Into the conference centre’s spacious green grounds came bus loads and cars full of Christian students from all over Israel: Arabic speakers, Messianic Jews, and a sprinkling of international students from Korea, the US, Poland, Rwanda, Italy, and Denmark. They were joined by former students of the FSCI (Fellowship of Christian Students in Israel) now graduated and working in various jobs around the country.

Some people, we learned, came with some apprehension. They were in an unfamiliar situation: a place where love for God and his people is stronger than years of ethnic and religious hatred. One Jewish man said he was concerned, not to say frightened, when he found he had five Arab roommates! The same thing happened in reverse to two of the Arab students!  Others were excited and happy to renew acquaintance from previous conferences. Love triumphed!

Together we sang in Hebrew, Arabic, and English. We talked like old friends. We listened to impassioned biblical teaching, given by Arab, Messianic Jewish and International speakers, attended helpful workshops about reaching out and loving people on our campuses (a few of which resonated very deeply with non-Christian friends of the FCSI students). We ate foods both strange and familiar. A small band of dedicated Canadians made over 300 pancakes for breakfast and carefully distributed the maple syrup we brought with us. Fierce – but friendly – soccer games broke out. Frisbees flew.

What drew us together and gave us unity? A deep sense of God the Father’s love for each of us, faith in Jesus’ redeeming sacrifice, and conviction from the Spirit that we must strive to love one another. Our whole time at the conference was a blessing: a foretaste of heaven when we will praise the Lord together throughout eternity.

The Tower of David in Jerusalem.

The Tower of David in Jerusalem.

May 13th, 2014

Jerusalem the Golden, bathed in glorious sunlight! Madly singing birds. An old stone hostel with tall, narrow arched windows, shutters wide open to let in the cooling breeze, and a fig tree in the courtyard. We are in the land of thousands of years of world-changing history and profound religious experience. Jews, Muslims, and Christians have loved and fought for this land for centuries. Our small pilgrim band – four Inter Varsity Christian Fellowship staff workers and nine students from across Canada – sang praises to God as we drove up to Jerusalem through the breaking dawn. We had landed at Ben Gurion International Airport in the middle of the night, some of us from Vancouver, some from Toronto – a long and exhausting journey by way of Poland. Now we find ourselves actually here. Thanks be to God.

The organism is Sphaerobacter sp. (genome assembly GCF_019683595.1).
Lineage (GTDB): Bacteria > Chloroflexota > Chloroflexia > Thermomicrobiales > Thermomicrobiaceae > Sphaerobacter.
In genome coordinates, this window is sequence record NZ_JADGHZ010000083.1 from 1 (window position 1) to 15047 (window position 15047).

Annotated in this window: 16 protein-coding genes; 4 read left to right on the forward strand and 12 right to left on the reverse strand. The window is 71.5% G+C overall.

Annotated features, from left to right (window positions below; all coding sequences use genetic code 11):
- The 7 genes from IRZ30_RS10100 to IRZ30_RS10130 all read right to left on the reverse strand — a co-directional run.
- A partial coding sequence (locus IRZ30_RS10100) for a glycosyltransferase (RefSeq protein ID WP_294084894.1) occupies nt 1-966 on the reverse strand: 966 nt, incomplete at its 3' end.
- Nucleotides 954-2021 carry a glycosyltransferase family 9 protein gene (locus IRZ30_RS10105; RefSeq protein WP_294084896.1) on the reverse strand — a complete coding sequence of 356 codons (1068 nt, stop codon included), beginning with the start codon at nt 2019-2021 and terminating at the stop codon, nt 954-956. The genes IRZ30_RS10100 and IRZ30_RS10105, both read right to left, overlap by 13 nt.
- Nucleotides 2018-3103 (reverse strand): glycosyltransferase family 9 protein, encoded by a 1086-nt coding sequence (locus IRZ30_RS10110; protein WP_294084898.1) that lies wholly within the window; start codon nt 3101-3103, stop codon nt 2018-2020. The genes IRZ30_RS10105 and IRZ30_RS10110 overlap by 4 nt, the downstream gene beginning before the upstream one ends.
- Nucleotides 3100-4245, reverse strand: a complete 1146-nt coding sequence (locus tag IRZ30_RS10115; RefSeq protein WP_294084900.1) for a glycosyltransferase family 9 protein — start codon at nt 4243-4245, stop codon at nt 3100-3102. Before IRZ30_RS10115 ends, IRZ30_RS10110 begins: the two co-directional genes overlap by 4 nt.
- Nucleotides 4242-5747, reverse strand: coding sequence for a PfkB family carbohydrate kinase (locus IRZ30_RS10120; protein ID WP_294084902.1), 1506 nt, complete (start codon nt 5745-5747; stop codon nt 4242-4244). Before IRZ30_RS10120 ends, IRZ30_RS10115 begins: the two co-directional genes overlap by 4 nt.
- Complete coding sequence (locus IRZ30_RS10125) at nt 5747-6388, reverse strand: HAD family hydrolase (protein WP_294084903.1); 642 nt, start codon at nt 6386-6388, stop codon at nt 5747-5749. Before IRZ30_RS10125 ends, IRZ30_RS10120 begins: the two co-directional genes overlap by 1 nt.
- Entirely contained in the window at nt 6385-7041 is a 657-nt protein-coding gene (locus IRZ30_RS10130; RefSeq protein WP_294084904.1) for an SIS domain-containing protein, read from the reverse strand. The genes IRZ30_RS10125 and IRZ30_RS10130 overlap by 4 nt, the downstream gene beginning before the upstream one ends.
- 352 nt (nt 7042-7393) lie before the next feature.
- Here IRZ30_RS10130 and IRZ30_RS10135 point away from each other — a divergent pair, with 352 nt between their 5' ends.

The adventure began even before we got here from Vancouver and Toronto. Our stopover in Poland was brief but full. . .  As preparation for understanding the Holocaust and the founding of the state of modern state of Israel, we visited the Warsaw site of the agonizing of 1944 spring uprising and the horror of the ghetto.  It’s odd, our friend who showed us around (an IVCF student from UBC on exchange in Warsaw for the year), studies psychology in the former headquarters of the SS and his residence is inside the old ghetto walls, right next to the platform where 300,000 Jews were sent to their deaths – the world moves on. Of course, it the most cheerful of subject matters but so important to understand as we relate with the people of this land.

 

Bangladesh Update #4

What does suffering for the gospel look like and how do we receive joy amidst suffering?
How do we appropriately engage and grieve issues related to people at our placements?
How do we hold positions of power and authority given to us as foreigners?

These questions and more are what we as a team are asking.  We’ve just passed the halfway point of this GUP. We’re beginning to feel more settled in Bangladesh,  relationships are deepening, and growth is happening and we are also challenged by the poverty that we see and are wrestling with questions as we encounter differences.

We’ve reunited as a team and welcomed back our Rajshahi conference team. David and the 6 students who went with him had an amazing time spending time with BSFB friends, leading Scripture and praying as 40 people made a first time commitment to follow Jesus!

The next 2 weeks will be busy as we reconnect as a team,  prepare for a manuscript camp we are hosting at Grace House, and continue to invest in relationships at our placements and with BSFB.

A recent trip to the Botanical Gardens with new friends.

A recent trip to the Botanical Gardens with new friends.